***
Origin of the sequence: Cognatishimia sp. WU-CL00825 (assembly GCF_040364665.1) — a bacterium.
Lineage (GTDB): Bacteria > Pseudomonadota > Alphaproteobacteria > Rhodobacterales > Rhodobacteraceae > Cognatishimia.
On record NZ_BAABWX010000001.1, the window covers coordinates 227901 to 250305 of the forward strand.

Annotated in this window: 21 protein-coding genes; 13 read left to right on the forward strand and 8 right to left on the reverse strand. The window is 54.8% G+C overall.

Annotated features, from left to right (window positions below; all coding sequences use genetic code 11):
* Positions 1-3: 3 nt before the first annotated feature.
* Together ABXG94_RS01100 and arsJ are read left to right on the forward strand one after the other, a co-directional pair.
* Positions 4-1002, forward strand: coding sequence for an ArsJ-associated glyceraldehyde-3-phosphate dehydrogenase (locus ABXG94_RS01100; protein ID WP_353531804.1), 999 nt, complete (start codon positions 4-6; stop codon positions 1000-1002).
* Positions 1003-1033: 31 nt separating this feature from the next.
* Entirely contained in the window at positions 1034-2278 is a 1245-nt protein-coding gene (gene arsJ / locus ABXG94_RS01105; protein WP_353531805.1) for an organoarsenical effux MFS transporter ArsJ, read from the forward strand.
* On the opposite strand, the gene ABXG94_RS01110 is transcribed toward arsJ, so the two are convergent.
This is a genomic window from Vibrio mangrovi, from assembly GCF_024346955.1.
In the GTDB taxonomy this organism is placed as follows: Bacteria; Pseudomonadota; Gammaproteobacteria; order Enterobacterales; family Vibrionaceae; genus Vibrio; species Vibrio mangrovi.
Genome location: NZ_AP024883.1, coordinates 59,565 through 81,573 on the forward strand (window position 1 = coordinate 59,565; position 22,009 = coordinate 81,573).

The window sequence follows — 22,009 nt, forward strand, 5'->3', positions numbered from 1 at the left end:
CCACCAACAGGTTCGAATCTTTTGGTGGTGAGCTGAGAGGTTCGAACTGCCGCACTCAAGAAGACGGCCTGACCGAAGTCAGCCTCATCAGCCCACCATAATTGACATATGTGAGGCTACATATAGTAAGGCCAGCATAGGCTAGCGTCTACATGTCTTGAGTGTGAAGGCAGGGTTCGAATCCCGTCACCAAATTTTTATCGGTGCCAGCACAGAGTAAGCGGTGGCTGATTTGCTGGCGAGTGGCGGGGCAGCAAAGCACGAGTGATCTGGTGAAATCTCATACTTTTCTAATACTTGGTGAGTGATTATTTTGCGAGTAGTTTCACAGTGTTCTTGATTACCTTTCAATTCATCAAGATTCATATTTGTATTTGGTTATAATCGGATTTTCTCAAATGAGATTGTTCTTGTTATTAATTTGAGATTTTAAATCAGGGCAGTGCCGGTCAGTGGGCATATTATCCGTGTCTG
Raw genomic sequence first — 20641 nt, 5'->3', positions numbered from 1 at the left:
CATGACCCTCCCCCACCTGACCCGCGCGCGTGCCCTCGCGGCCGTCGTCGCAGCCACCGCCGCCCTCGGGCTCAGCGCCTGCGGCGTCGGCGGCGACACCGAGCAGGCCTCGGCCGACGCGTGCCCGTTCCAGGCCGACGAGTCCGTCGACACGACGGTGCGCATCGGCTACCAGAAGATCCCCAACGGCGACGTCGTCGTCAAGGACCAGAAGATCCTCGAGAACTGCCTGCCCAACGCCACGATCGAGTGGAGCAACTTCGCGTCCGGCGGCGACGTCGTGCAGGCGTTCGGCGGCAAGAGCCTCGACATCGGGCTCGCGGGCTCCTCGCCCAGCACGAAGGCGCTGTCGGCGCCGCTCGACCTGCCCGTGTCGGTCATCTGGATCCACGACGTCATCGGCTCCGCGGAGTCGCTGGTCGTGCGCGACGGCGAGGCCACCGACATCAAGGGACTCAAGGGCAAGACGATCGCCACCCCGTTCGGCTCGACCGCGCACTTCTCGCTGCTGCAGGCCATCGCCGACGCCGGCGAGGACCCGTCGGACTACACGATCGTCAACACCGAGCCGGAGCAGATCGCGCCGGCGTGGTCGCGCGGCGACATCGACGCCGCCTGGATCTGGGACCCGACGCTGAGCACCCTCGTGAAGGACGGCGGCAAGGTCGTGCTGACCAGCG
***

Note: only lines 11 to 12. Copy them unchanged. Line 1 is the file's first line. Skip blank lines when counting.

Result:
* On the opposite strand, the gene ABXG94_RS01110 is transcribed toward arsJ, so the two are convergent.
This is a genomic window from Vibrio mangrovi, from assembly GCF_024346955.1.